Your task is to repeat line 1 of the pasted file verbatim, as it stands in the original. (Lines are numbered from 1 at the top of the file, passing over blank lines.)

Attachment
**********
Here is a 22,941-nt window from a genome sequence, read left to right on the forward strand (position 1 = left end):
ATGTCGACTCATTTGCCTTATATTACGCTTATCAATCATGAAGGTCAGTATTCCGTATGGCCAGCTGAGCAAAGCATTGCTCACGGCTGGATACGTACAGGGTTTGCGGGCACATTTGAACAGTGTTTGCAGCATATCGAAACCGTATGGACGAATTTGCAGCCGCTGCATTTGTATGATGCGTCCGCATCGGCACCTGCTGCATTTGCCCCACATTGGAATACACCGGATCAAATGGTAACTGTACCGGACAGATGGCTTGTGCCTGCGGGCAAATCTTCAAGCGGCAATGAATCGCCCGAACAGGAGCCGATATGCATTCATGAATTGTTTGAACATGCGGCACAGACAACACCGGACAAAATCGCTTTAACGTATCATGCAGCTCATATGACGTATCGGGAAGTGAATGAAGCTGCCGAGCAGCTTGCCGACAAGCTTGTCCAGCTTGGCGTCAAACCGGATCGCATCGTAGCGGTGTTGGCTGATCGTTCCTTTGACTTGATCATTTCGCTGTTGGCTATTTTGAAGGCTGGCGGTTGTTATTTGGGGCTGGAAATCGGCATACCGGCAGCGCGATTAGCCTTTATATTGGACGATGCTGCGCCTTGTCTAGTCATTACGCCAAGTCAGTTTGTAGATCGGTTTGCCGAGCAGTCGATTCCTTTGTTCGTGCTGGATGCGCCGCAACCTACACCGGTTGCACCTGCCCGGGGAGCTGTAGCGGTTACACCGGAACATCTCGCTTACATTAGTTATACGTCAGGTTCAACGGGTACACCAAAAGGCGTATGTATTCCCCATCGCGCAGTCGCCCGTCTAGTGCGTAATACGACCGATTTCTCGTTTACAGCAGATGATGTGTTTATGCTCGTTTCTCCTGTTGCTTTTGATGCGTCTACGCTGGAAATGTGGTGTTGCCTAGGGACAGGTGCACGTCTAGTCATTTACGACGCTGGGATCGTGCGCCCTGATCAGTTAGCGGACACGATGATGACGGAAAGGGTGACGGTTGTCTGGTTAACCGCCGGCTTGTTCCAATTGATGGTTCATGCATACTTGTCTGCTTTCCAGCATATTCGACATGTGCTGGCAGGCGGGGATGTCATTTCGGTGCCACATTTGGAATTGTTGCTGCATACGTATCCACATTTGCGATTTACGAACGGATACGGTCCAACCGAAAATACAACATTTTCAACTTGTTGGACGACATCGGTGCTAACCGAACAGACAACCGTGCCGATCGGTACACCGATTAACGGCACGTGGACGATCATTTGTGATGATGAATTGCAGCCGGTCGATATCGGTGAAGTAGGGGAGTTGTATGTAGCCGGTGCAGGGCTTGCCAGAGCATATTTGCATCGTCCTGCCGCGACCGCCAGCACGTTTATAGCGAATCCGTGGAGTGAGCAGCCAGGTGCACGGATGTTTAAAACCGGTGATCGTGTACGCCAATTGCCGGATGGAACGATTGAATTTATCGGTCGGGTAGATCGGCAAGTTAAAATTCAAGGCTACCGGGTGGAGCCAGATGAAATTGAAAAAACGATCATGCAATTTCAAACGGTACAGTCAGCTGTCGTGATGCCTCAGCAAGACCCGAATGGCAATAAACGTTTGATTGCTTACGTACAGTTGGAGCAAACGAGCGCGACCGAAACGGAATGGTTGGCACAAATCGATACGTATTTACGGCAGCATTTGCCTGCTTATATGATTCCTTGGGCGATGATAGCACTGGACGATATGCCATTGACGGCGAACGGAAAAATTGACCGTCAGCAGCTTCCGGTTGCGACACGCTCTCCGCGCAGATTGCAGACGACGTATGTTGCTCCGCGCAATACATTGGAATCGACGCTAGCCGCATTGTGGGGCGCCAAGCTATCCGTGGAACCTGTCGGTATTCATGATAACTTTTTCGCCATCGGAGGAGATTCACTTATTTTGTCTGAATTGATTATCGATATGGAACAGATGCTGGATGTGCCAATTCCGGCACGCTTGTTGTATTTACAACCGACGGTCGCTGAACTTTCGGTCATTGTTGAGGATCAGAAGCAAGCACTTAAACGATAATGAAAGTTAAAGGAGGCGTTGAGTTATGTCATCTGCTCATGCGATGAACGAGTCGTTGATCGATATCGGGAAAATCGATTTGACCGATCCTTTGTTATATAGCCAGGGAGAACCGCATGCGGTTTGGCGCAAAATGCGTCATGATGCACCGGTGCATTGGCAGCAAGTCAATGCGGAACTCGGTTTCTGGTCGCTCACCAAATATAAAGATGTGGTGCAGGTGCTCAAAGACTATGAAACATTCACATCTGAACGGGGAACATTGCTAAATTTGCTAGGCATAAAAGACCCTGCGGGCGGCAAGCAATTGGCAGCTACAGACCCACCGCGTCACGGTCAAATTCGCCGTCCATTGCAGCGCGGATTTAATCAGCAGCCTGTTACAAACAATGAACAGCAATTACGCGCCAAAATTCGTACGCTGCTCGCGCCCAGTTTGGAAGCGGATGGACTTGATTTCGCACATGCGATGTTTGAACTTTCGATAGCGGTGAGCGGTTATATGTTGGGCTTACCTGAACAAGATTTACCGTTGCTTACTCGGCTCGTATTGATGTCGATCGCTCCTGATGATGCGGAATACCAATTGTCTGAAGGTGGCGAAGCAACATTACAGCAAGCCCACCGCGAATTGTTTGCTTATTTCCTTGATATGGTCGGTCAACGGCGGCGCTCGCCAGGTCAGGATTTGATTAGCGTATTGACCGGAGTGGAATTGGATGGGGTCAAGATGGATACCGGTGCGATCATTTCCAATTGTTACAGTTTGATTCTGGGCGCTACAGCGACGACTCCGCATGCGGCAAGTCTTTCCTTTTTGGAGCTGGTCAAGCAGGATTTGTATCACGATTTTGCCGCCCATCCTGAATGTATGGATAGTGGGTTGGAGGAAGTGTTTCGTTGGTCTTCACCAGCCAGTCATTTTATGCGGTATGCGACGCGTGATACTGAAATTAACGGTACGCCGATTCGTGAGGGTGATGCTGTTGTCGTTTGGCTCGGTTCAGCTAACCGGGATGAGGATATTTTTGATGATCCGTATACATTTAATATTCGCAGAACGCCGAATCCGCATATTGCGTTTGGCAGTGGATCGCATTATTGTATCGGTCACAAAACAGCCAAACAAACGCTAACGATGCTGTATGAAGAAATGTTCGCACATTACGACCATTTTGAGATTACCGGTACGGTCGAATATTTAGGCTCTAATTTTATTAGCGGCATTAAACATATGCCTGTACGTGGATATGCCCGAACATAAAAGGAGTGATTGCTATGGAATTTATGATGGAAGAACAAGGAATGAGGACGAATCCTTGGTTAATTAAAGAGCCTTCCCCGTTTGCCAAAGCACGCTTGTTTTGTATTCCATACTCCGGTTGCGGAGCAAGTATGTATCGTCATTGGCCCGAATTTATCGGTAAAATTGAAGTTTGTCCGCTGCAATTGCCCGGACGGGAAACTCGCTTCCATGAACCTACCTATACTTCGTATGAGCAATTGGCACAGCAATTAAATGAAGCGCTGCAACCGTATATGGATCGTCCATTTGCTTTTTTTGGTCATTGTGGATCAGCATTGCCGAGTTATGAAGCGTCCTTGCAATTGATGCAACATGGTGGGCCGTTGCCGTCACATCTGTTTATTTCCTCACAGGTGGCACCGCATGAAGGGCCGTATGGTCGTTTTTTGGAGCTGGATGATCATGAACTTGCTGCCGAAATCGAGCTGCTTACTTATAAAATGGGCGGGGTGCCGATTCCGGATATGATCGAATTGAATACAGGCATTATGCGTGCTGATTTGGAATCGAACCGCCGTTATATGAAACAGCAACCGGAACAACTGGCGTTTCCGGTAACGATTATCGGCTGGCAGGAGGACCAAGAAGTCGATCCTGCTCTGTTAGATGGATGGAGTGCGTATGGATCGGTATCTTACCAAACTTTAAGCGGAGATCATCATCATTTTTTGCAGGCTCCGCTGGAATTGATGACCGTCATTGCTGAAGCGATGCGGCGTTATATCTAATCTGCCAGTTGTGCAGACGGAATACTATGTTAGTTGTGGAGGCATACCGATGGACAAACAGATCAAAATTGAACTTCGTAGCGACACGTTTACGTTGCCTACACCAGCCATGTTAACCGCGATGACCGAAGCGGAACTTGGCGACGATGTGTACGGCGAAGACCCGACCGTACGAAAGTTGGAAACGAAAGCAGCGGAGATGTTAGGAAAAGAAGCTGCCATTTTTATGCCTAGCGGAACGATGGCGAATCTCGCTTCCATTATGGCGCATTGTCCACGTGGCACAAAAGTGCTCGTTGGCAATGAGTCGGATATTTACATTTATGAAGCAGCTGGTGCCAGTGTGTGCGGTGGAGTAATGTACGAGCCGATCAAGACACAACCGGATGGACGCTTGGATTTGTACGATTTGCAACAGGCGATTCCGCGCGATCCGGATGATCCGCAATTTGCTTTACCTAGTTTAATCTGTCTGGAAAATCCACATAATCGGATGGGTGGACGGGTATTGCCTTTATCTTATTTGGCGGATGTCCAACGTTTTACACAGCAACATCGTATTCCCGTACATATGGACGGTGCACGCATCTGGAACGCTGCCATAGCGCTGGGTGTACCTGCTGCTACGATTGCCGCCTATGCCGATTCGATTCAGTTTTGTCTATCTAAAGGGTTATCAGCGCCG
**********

Here is a 22,941-nt window from a genome sequence, read left to right on the forward strand (position 1 = left end):